Councilmen Chaim Deutsch and Kalman Yeger issued a joint I-told-you-so statement.
“For two years, we have been sounding the alarm and asking for resources to confront rising anti-Semitism. We have begged for extra cops, for security funds, for more cameras, and for more attention towards this growing problem. Day after day, month after month, we had doors slammed in our faces. We were told to relax — that this isn’t as big a deal as we think it is. Do you believe us now?
“We renew these calls for extra resources — we need to be able to tell our communities that New York is doing everything possible to keep them safe,” the duo continued. “That fact is that our constituents have been seeing video after video of their neighbors being beaten on the street and harassed. Then they have watched as the attackers walk out of the courthouse scot-free, with a city-sponsored gift card in their wallet.”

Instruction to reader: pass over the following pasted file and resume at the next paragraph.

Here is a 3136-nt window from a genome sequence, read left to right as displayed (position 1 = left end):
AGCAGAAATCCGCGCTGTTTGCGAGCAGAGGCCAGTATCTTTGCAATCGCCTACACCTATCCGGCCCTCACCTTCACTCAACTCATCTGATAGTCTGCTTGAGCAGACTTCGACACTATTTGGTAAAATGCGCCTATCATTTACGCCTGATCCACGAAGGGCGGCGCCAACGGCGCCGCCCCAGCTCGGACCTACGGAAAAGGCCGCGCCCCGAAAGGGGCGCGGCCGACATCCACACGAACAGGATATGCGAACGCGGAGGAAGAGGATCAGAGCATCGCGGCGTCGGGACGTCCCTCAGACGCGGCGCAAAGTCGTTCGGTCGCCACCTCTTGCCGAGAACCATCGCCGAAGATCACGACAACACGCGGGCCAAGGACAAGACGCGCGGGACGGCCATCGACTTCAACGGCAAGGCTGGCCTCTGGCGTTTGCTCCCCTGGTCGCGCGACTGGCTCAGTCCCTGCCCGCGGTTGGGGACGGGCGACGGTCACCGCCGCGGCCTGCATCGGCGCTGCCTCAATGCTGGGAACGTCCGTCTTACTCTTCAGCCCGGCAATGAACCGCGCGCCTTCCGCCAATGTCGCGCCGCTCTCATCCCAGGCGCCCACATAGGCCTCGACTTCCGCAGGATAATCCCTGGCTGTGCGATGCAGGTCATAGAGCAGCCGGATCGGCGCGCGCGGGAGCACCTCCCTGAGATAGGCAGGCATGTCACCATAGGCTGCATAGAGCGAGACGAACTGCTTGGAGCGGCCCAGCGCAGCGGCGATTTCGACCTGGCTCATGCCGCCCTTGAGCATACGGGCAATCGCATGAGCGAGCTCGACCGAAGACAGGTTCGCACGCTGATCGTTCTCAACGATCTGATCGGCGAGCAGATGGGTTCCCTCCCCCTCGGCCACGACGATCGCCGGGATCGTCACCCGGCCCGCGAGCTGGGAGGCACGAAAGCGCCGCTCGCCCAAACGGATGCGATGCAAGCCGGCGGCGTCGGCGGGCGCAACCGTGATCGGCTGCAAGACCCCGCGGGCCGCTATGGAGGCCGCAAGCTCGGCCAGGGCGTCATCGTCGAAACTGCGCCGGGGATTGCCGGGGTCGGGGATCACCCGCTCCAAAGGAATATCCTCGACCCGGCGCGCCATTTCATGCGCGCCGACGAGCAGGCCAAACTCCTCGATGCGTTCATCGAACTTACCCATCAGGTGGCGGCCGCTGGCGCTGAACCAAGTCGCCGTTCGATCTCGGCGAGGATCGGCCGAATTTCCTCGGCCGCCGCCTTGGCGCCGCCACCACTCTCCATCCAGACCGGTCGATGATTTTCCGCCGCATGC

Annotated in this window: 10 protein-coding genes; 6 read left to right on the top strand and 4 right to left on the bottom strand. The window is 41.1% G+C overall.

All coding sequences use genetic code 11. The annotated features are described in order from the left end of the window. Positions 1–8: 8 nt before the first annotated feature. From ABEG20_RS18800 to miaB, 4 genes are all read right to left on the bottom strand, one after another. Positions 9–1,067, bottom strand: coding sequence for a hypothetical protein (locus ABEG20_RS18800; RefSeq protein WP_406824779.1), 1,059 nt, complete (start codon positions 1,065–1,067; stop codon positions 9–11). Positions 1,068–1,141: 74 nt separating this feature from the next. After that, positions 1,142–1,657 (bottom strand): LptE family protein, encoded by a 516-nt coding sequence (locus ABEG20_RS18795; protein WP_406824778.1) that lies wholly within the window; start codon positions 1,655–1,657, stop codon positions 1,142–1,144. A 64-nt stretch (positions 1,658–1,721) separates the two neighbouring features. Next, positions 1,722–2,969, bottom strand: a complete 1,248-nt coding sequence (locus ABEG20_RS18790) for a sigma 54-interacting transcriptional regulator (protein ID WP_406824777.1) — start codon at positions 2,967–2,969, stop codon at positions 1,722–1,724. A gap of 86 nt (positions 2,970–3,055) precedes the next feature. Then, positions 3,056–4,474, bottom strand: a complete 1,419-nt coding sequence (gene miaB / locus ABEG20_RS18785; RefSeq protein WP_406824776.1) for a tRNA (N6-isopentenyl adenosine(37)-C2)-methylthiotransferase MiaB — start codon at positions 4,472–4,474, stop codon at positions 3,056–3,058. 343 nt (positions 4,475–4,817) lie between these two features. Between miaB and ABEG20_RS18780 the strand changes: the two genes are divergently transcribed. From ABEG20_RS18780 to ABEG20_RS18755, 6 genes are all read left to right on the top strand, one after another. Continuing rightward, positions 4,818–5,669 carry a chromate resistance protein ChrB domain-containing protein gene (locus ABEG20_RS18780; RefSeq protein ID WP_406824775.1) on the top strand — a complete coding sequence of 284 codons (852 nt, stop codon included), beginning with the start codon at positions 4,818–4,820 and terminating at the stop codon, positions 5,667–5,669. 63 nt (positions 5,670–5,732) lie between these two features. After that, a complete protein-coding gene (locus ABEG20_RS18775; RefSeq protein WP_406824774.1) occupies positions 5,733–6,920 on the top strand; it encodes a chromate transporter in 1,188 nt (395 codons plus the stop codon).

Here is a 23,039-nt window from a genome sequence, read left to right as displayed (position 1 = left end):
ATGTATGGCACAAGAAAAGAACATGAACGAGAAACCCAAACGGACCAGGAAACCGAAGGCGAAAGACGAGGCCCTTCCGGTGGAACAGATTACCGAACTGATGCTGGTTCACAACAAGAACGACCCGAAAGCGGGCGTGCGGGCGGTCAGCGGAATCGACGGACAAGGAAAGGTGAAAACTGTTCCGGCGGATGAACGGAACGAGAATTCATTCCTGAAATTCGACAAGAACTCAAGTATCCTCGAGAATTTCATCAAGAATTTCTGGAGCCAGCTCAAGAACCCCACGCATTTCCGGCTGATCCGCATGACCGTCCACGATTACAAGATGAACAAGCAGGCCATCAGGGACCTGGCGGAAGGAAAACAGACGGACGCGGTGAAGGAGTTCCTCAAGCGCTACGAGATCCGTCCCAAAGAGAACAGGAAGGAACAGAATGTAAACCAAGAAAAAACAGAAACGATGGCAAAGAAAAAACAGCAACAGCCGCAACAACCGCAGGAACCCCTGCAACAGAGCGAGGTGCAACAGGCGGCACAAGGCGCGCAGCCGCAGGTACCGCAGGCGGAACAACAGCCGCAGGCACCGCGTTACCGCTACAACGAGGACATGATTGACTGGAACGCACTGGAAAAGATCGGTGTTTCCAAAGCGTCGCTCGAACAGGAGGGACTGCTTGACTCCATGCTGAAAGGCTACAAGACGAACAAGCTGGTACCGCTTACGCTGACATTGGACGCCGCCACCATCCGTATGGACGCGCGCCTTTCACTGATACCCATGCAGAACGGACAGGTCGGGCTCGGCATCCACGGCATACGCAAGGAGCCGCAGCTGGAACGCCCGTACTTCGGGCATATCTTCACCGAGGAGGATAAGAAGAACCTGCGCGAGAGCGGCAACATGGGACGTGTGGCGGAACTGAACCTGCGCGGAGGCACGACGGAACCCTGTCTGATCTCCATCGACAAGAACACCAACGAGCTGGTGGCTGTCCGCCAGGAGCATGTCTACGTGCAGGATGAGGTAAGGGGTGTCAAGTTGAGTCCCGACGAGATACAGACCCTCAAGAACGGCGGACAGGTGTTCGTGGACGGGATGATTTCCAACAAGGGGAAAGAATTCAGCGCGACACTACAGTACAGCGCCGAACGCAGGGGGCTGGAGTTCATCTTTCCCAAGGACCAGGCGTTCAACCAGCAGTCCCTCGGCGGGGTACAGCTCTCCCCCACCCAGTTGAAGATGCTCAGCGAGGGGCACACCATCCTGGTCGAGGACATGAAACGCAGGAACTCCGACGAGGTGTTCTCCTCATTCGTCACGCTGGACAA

Cuomo responded by sending State Troopers to stand guard outside key Jewish locations. On Sunday, there were uniformed troopers on 13th Ave. and in front of Bobover beis medrash on 15th Ave.
Rockland County’s executive, Ed Day, announced Monday morning that he was working with a local private security firm, Brosnan Risk Consultants, to work with law enforcement to provide free armed patrols and high-tech technology for shuls in the county.
The Guardian Angels, led by radio personality Curtis Sliwa, resumed patrols in Crown Heights, decades after ending them. The group, founded in 1979, is made up of unarmed people with berets and red uniforms to fill in where police patrols fall short.